Remembering Tina Turner: She was the queen of comebacks

Tina Turner wrote in her autobiography “My Love Story” that her life definitely has “Dantesche” features. She meant Dante’s “Divine Comedy”, which tells of the rocky path through purgatory to heaven. The singer, child of a cotton farming family from the 300-person town of Nutbush in Tennessee, grew up experiencing poverty and violence.

To put it bluntly, her career consisted of comebacks. Turner has fallen many times, but always got back up. Her first husband Ike Turner, at whose side she rose to soul stardom, was violent. She spoke of brainwashing and torture. In 1976, she literally ran away from him from a hotel.

She gives up her royalties for freedom. She dabbles in small clubs until, with the help of a new manager, she gets a record deal with a big label. With the album “Private Dancer” she triumphantly returned to the charts in 1984. Her dream of filling stadiums like the Rolling Stones has come true.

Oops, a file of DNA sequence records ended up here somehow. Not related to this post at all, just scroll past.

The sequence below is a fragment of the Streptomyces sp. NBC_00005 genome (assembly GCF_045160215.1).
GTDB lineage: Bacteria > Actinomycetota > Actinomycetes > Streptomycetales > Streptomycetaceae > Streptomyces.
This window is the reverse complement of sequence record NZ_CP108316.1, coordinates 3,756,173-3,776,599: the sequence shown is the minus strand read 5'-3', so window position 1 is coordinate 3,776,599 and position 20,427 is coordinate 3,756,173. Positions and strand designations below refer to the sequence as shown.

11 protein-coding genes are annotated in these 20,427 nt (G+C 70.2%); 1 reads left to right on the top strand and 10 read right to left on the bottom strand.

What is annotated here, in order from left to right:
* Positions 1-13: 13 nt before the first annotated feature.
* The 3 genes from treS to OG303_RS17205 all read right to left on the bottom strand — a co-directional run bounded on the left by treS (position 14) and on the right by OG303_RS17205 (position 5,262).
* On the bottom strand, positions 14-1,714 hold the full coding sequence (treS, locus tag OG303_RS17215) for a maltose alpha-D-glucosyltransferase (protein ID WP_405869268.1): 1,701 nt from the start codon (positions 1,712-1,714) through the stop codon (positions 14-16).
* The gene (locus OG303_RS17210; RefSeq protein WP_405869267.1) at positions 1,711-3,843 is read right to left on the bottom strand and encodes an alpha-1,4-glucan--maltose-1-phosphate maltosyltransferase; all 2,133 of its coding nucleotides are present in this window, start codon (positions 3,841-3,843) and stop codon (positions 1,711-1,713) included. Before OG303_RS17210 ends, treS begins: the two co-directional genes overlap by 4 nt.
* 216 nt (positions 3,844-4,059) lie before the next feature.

Tina Turner later released many best-of records and announced her departure from the stage for the first time in 1992. And then go on tour again. Their shows are big nostalgic stagings, buoyed more by their ’80s synth-pop hits than the “Nutbush City Limits” enthusiasm of their ’60s soul. Irony is also involved.

At a concert in the multi-purpose hall at Berlin’s Ostbahnhof in 2009, she sang her song “Steamy Windows”, which is about sex in the car, from a steep steel frame. When she joins her dancers, it looks like she’s giving lessons.

She turns “What’s Love Got to Do With It” into a feminist anthem by allowing thousands of female viewers to accompany her in the chorus. “I need some female support,” she had called out. She doesn’t like the singing skills of the men in the hall. And when she performs “We Don’t Need Another Hero” from the “Mad Max 3” soundtrack, she reappears in a blonde wig, headband and mail with extra-wide shoulder pads as in the film. The future as imagined in 1985. Wow!

By the way, there were many Eastern Europeans among the visitors, but hardly any blacks. Tina Turner’s later successes didn’t have much to do with funk and soul.

Source: Tagesspiegel

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